After arriving in India, Indiana Jones is asked by a desperate village to find a mystical stone. He agrees, and stumbles upon a secret cult plotting a terrible plan in the catacombs of an ancient palace.
Jonathan Ke Quan
Famed archaeologist/adventurer Dr. Henry "Indiana" Jones is called back into action when he becomes entangled in a Soviet plot to uncover the secret behind mysterious artifacts known as the Crystal Skulls.
It is the time of the Crusades during the Middle Ages - the world shaping 200-year collision between Europe and the East. A blacksmith named Balian has lost his family and nearly his faith. The religious wars raging in the far-off Holy Land seem remote to him, yet he is pulled into that immense drama. Amid the pageantry and intrigues of medieval Jerusalem he falls in love, grows into a leader, and ultimately uses all his courage and skill to defend the city against staggering odds. Destiny comes seeking Balian in the form of a great knight, Godfrey of Ibelin, a Crusader briefly home to France from fighting in the East. Revealing himself as Balian's father, Godfrey shows him the true meaning of knighthood and takes him on a journey across continents to the fabled Holy City. In Jerusalem at that moment--between the Second and Third Crusades--a fragile peace prevails, through the efforts of its enlightened Christian king, Baldwin IV, aided by his advisor Tiberias, and the military ... Written by
Sujit R. Varma
The first cut of the film presented to the Fox executives was 186 minutes long. This had been taken from a 280 minute assembly edit (in the assembly, the actual siege itself was 45 minutes long). The main thing the executives questioned was the subplot involving Sibylla's son, as they felt this was Balian's story, and his story didn't need that particular plot line. Indeed, even during pre-production itself, executives had ordered writer William Monahan to write a version of the script without the Baldwin V plot, and Ridley Scott shot the film in such a way that the plot could be easily cut. See more »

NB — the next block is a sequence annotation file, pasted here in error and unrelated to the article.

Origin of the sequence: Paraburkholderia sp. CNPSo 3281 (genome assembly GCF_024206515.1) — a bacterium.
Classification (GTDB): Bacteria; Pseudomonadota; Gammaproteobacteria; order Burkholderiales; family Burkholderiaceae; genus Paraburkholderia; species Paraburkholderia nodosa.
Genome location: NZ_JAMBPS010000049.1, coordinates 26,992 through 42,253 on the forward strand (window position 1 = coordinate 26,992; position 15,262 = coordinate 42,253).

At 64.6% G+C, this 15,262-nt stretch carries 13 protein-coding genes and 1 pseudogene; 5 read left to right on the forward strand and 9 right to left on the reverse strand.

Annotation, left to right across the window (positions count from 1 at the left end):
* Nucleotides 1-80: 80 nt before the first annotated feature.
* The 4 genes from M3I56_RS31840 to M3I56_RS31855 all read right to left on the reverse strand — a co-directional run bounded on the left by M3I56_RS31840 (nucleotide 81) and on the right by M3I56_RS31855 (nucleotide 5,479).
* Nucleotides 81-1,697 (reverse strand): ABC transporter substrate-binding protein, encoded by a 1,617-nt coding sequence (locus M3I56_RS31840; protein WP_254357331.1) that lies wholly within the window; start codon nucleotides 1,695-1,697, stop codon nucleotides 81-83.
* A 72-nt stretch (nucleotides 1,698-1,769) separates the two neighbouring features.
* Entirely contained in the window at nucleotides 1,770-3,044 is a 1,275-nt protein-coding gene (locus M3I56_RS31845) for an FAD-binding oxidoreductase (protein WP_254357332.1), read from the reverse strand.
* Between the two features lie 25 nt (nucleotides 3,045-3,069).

Balian's hair keeps changing between shots when he and Tiberias talk on the battlefield. See more »
Credit the director and writer for balancing the guilt and horror among Christians, Jews, and Arabs.
"There was a Knight, a most distinguished man, Who from the day on which he first began To ride abroad had followed chivalry, Truth, honour, generousness and courtesy. He had done nobly in his sovereign's war And ridden into battle, no man more, As well in Christian as in heathen places, And ever honoured for his noble graces."
Chaucer, "The Canterbury Tales"
In Kingdom of Heaven, Orlando Bloom plays Balian, a former blacksmith turned knight, at the siege of Jerusalem in the late 12th century. Director Ridley Scott takes care to make this knight every bit as ideal as Chaucer made his. In the process Balian becomes too perfect, perhaps because of Bloom's cross gender prettiness and the intonations of his dialogue, each word of which weighs heavily on the leader and the viewer. I probably missed a moment of light-heartedness, if there is one. This film could have used a good study of Chaucer to show how to intersperse gravity with levity.
In other words, Scott has forsaken the gritty toughness of Russell Crowe's Oscar performance in Gladiator for the saintliness of Bloom, which makes Kingdom of Heaven a parable of virtue rather than a hardscrabble tale of violence and intrigue. The violence makes itself known in every other scene, as to be expected in the genre, but with the quick cut, hand-held blurriness and slomo now characteristic of war films that eschew realism for artiness and thereby lose the sense of reality.
Kenneth Branagh's Henry V got battle just right with a camera that stayed in the action at a reasonable length for shots and ended with an Agincourt unforgettable for its camera tracking over the carnage and music something like a funereal choir at a midnight mass. Scott's fidelity to the war technology of the time with catapulting balls of oil and movable breaching towers is offset by a constant choir of angels so pervasive it loses its effect by the end of the final battle.
Credit the director and writer for balancing the guilt and horror among Christians, Jews, and Arabs. Jerusalem's King Baldwin (voice of Edward Norton) is a leper, hidden behind stunning silver masks, weakened but determined to the end to save his people from the overwhelming hordes of Muslims, led by the audience-pleasing Saladin (Ghassan Massoud). The "terms" between Christians and Muslims allow both sides to exit with honor.
It is clear no one owned Jerusalem in the Middle Ages, and no one owns it now, Palestinian protests notwithstanding. For a history lesson with modern relevances, see this epic; for a lighter touch, see Brian Helgeland's A Knight's Tale; to have it all, read Chaucer.
199 of 328 people found this review helpful.
Was this review helpful to you?